My Zen teacher is fond of saying, “Whatever you think it is now, it isn’t that.”
I think what he means is that we have a tendency to create an idea of what a thing is or will be and then work really hard to contain it in that little box that we just created around it. We do it to people too - you are this and then when you do something that doesn’t make sense within that little box, we get all upset.
This goes for art making too.
I am halfway through my artist residency and it has been so satisfying to build - however temporarily - my whole existence around making this project, Reliquary. I didn’t know if it would really “work” in the sense that I had no idea if these objects that I have been collecting would actually speak to me and tell me what to do…but they have! I tune in, listen and follow.
Then this side thing happened. I am wondering if maybe this side thing wasn’t the point of the whole project only I didn’t know it because I was so busy creating that little box.
One object that was donated was a homemade clown toy that was given to the donor by an aunt when she was born. Although she never really liked it or played with it, she kept it, not exactly sure why but not able to get rid of it either. (Thus perfectly meeting the criteria for the project, I will add!) As I started to work with it, I got this idea to mount a light in its head that moves and have it project…something, I wasn’t sure what. Not really knowing how to do that, I ordered some small LED lights, which turned out to be perfect but then had the problem of how to make the thing I want to project. And here is where I had my revelation.
All my life - from childhood to now - I have had big ideas of making things. Grand schemes of amazing projects. And then when I tried to carry them out, I quickly discovered that I had neither the materials or skills to make them happen as I envisioned. A battle ensued between trying to make something look as grand and perfect as I imagined and the reality of my resources and abilities. I write this in the past tense but it is a battle very much alive in me today. But here’s the thing that happened with Buddy the Clown. I stopped fighting and embraced my quirky, make-it-work with cardboard and string approach.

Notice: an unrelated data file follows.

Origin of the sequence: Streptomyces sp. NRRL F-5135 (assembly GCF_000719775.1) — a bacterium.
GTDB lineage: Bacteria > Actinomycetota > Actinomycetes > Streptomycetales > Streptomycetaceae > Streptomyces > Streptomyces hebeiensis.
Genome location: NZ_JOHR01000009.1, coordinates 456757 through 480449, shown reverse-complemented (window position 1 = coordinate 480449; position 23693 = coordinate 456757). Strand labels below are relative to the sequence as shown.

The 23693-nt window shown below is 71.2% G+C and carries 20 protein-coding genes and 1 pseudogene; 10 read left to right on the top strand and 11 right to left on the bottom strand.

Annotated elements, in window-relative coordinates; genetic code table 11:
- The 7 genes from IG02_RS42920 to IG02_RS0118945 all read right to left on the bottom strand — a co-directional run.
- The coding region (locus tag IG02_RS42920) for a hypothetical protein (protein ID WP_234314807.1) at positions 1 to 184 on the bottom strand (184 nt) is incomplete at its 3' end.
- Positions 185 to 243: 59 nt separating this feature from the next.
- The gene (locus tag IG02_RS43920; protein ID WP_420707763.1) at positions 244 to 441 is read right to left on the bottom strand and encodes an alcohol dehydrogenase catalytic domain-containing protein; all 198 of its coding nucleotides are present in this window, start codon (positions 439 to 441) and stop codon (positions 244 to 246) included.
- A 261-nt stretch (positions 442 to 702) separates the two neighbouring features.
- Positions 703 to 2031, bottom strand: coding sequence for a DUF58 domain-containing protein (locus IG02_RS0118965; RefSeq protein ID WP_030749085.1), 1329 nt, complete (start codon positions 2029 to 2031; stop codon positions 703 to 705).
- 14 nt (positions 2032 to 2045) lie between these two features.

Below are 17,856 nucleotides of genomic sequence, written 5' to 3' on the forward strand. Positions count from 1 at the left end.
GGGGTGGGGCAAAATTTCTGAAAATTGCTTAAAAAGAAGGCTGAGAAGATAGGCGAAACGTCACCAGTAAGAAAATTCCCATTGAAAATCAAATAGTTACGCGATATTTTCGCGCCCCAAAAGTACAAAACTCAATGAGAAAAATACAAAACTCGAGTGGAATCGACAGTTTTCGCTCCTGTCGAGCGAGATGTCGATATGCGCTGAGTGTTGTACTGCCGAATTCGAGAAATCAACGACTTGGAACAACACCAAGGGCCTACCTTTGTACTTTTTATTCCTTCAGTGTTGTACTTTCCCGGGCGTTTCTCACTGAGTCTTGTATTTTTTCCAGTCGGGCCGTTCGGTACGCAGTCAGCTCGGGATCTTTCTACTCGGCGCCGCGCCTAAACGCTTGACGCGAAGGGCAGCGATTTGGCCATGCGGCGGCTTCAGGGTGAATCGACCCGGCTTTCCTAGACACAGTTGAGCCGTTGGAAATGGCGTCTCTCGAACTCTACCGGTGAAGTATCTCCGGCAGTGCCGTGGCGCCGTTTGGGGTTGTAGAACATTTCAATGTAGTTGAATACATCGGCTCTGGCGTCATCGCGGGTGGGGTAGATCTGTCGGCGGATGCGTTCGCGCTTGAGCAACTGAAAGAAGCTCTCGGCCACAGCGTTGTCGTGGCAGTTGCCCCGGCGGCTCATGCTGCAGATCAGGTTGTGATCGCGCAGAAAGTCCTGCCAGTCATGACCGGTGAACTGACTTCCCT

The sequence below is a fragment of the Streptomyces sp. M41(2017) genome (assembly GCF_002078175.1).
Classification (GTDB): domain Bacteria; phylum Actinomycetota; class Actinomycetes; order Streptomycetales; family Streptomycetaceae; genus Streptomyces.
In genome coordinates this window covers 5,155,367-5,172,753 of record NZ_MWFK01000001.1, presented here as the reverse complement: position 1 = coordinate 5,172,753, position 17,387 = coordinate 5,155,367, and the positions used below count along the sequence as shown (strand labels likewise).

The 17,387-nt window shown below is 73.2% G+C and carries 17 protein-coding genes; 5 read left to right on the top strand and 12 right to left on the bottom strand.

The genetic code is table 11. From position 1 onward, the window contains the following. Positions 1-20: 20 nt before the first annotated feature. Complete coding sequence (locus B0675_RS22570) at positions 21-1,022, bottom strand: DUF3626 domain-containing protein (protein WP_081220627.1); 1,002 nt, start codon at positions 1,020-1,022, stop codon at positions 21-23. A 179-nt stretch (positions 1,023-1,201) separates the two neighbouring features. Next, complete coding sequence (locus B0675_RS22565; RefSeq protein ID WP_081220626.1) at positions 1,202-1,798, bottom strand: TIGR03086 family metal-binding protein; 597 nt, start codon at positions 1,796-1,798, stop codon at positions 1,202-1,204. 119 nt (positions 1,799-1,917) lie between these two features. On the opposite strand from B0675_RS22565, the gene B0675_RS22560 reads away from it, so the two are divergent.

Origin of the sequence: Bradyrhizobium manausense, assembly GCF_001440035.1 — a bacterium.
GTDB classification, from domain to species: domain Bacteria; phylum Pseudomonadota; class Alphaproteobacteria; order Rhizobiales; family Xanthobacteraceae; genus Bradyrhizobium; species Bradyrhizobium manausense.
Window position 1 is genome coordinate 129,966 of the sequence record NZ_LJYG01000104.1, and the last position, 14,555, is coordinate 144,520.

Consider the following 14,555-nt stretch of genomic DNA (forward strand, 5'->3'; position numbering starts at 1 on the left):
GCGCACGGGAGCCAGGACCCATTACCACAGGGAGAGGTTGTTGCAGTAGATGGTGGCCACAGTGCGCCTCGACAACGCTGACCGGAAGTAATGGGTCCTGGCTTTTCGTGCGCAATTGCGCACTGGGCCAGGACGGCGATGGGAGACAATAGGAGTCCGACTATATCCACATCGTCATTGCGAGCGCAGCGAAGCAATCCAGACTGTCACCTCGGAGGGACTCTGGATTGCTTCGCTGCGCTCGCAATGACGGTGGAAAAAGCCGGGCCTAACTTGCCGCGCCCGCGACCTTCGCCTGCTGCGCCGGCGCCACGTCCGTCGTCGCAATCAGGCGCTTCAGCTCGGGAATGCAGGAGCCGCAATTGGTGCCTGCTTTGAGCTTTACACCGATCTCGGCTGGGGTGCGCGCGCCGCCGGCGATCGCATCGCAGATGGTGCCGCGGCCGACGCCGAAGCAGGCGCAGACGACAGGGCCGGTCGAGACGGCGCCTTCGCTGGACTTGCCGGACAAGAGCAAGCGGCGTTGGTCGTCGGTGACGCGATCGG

I will never make slick, polished work, even with all the money in the world. So what if I embrace the claptrap aspect of it? Instead of trying to hide it and pretend that it is something perfectly finished and resolved, I have decided to celebrate this urge to pull together something from bits and pieces, an odd replica of something “machine made.” It’s been very liberating to embrace rather than push-away what comes naturally. I feel almost giddy with relief and excitement!
Think of it as a kind of DIY Olafur Eliasson, only, you know, where everything is made with yarn aesthetic. Catchy, no?